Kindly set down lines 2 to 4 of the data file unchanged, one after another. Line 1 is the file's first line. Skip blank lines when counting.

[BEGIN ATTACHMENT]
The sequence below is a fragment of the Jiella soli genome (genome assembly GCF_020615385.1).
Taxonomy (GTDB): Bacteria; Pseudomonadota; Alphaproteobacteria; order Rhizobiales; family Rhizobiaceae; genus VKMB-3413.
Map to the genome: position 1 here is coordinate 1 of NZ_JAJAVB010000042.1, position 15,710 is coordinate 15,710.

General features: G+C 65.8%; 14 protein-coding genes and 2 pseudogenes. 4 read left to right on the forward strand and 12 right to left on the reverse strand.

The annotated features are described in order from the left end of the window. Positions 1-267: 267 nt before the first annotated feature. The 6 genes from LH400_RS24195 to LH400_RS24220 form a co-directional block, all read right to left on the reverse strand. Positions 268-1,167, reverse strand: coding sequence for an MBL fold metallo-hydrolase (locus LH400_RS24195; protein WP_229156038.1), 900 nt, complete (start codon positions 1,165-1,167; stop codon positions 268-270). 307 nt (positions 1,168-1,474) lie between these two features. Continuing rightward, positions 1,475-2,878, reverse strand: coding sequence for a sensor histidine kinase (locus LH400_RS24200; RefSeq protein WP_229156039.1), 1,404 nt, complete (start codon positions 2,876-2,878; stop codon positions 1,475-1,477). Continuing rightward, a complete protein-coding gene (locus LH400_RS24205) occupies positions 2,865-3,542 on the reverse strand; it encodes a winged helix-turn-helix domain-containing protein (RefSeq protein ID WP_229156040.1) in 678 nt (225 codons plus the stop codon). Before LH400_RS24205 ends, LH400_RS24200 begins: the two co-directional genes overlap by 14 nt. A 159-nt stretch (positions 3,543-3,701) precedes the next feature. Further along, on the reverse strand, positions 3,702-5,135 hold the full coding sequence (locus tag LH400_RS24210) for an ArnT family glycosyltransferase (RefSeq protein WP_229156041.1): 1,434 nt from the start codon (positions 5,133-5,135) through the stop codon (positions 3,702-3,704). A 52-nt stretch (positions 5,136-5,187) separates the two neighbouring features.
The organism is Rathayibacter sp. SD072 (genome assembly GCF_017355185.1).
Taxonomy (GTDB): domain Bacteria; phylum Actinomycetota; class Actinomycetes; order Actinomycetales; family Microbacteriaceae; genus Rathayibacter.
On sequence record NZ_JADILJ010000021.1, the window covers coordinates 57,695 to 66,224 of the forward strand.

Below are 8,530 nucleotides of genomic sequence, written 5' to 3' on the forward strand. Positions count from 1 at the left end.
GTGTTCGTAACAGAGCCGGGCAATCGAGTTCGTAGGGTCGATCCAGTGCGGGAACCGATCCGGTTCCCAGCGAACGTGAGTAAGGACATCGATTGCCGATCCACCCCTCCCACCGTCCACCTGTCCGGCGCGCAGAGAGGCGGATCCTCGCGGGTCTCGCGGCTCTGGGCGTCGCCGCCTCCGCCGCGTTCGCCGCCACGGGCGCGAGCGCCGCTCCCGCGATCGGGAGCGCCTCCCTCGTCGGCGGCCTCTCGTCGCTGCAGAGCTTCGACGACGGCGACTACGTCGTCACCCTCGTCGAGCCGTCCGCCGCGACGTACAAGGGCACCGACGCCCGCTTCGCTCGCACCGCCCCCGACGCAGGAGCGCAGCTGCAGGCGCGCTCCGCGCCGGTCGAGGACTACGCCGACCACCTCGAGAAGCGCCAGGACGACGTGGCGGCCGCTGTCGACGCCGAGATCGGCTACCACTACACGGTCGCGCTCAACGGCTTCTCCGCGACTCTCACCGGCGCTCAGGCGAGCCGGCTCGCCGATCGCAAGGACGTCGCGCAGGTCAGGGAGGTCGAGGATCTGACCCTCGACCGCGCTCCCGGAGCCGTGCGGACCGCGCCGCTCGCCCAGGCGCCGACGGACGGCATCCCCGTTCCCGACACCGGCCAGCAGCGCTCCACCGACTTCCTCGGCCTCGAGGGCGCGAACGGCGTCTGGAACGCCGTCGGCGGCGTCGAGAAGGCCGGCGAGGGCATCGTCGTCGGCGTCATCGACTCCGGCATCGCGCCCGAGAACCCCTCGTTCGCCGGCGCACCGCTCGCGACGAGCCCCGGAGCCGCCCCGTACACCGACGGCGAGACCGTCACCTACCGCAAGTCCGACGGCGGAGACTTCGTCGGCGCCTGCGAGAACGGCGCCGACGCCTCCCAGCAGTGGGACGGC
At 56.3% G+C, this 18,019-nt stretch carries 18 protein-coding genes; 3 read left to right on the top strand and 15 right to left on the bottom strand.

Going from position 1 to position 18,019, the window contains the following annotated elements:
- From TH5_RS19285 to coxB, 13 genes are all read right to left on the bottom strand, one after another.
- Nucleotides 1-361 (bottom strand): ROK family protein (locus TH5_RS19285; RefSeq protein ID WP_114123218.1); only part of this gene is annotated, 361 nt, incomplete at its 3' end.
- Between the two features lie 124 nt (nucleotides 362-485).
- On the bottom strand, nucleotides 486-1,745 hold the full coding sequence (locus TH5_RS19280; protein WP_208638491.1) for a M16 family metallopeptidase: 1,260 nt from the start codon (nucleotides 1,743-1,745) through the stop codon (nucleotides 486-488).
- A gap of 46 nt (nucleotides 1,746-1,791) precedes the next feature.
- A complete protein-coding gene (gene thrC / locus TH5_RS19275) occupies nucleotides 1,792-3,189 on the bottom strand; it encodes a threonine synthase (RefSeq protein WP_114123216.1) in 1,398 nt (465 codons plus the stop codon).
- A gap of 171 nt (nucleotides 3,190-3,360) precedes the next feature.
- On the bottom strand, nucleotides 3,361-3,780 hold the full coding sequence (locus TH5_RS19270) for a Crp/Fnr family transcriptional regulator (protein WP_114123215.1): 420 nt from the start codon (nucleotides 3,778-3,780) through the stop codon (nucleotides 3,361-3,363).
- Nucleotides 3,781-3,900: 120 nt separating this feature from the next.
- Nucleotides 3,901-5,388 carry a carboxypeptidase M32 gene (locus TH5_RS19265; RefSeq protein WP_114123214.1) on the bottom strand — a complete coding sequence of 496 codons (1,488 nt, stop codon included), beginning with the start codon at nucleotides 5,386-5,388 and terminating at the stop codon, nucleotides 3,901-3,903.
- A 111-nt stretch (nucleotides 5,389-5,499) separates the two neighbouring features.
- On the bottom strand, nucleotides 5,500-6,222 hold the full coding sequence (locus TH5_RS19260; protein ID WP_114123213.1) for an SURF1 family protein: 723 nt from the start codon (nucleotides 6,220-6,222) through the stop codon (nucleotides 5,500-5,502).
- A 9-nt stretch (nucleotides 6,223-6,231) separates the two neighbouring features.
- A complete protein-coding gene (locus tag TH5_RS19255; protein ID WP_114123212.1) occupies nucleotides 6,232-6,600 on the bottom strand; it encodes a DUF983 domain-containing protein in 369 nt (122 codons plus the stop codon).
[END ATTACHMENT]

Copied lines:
Taxonomy (GTDB): Bacteria; Pseudomonadota; Alphaproteobacteria; order Rhizobiales; family Rhizobiaceae; genus VKMB-3413.
Map to the genome: position 1 here is coordinate 1 of NZ_JAJAVB010000042.1, position 15,710 is coordinate 15,710.

General features: G+C 65.8%; 14 protein-coding genes and 2 pseudogenes. 4 read left to right on the forward strand and 12 right to left on the reverse strand.